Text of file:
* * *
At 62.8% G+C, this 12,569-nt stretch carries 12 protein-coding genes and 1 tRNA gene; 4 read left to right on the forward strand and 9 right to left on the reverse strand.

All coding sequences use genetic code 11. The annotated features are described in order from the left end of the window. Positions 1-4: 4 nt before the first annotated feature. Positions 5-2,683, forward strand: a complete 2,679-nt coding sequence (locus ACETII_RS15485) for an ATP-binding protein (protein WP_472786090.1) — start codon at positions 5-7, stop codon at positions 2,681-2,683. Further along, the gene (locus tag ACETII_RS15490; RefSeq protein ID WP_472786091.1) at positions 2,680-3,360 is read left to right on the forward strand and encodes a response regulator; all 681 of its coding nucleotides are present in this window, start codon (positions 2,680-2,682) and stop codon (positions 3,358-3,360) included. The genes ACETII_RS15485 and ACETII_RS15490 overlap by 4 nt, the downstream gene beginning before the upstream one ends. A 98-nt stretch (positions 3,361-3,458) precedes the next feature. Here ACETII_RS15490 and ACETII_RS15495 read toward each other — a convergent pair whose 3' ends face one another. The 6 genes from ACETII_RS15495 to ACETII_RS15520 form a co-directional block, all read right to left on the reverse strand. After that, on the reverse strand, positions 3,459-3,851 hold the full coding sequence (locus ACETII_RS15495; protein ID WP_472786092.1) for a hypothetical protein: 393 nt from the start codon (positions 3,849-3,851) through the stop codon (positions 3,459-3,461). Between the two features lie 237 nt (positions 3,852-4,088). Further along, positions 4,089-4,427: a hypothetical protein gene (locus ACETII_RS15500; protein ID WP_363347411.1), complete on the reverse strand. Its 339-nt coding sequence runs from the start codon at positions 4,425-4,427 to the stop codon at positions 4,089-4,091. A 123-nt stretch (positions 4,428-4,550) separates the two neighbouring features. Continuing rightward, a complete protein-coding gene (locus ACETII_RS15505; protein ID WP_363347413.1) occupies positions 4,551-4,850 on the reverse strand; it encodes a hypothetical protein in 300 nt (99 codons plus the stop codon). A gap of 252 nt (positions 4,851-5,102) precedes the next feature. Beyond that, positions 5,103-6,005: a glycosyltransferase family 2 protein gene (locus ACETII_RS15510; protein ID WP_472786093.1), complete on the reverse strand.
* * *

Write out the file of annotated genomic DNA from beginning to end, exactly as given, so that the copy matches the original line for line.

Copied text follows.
At 62.8% G+C, this 12,569-nt stretch carries 12 protein-coding genes and 1 tRNA gene; 4 read left to right on the forward strand and 9 right to left on the reverse strand.

All coding sequences use genetic code 11. The annotated features are described in order from the left end of the window. Positions 1-4: 4 nt before the first annotated feature. Positions 5-2,683, forward strand: a complete 2,679-nt coding sequence (locus ACETII_RS15485) for an ATP-binding protein (protein WP_472786090.1) — start codon at positions 5-7, stop codon at positions 2,681-2,683. Further along, the gene (locus tag ACETII_RS15490; RefSeq protein ID WP_472786091.1) at positions 2,680-3,360 is read left to right on the forward strand and encodes a response regulator; all 681 of its coding nucleotides are present in this window, start codon (positions 2,680-2,682) and stop codon (positions 3,358-3,360) included. The genes ACETII_RS15485 and ACETII_RS15490 overlap by 4 nt, the downstream gene beginning before the upstream one ends. A 98-nt stretch (positions 3,361-3,458) precedes the next feature. Here ACETII_RS15490 and ACETII_RS15495 read toward each other — a convergent pair whose 3' ends face one another. The 6 genes from ACETII_RS15495 to ACETII_RS15520 form a co-directional block, all read right to left on the reverse strand. After that, on the reverse strand, positions 3,459-3,851 hold the full coding sequence (locus ACETII_RS15495; protein ID WP_472786092.1) for a hypothetical protein: 393 nt from the start codon (positions 3,849-3,851) through the stop codon (positions 3,459-3,461). Between the two features lie 237 nt (positions 3,852-4,088). Further along, positions 4,089-4,427: a hypothetical protein gene (locus ACETII_RS15500; protein ID WP_363347411.1), complete on the reverse strand. Its 339-nt coding sequence runs from the start codon at positions 4,425-4,427 to the stop codon at positions 4,089-4,091. A 123-nt stretch (positions 4,428-4,550) separates the two neighbouring features. Continuing rightward, a complete protein-coding gene (locus ACETII_RS15505; protein ID WP_363347413.1) occupies positions 4,551-4,850 on the reverse strand; it encodes a hypothetical protein in 300 nt (99 codons plus the stop codon). A gap of 252 nt (positions 4,851-5,102) precedes the next feature. Beyond that, positions 5,103-6,005: a glycosyltransferase family 2 protein gene (locus ACETII_RS15510; protein ID WP_472786093.1), complete on the reverse strand.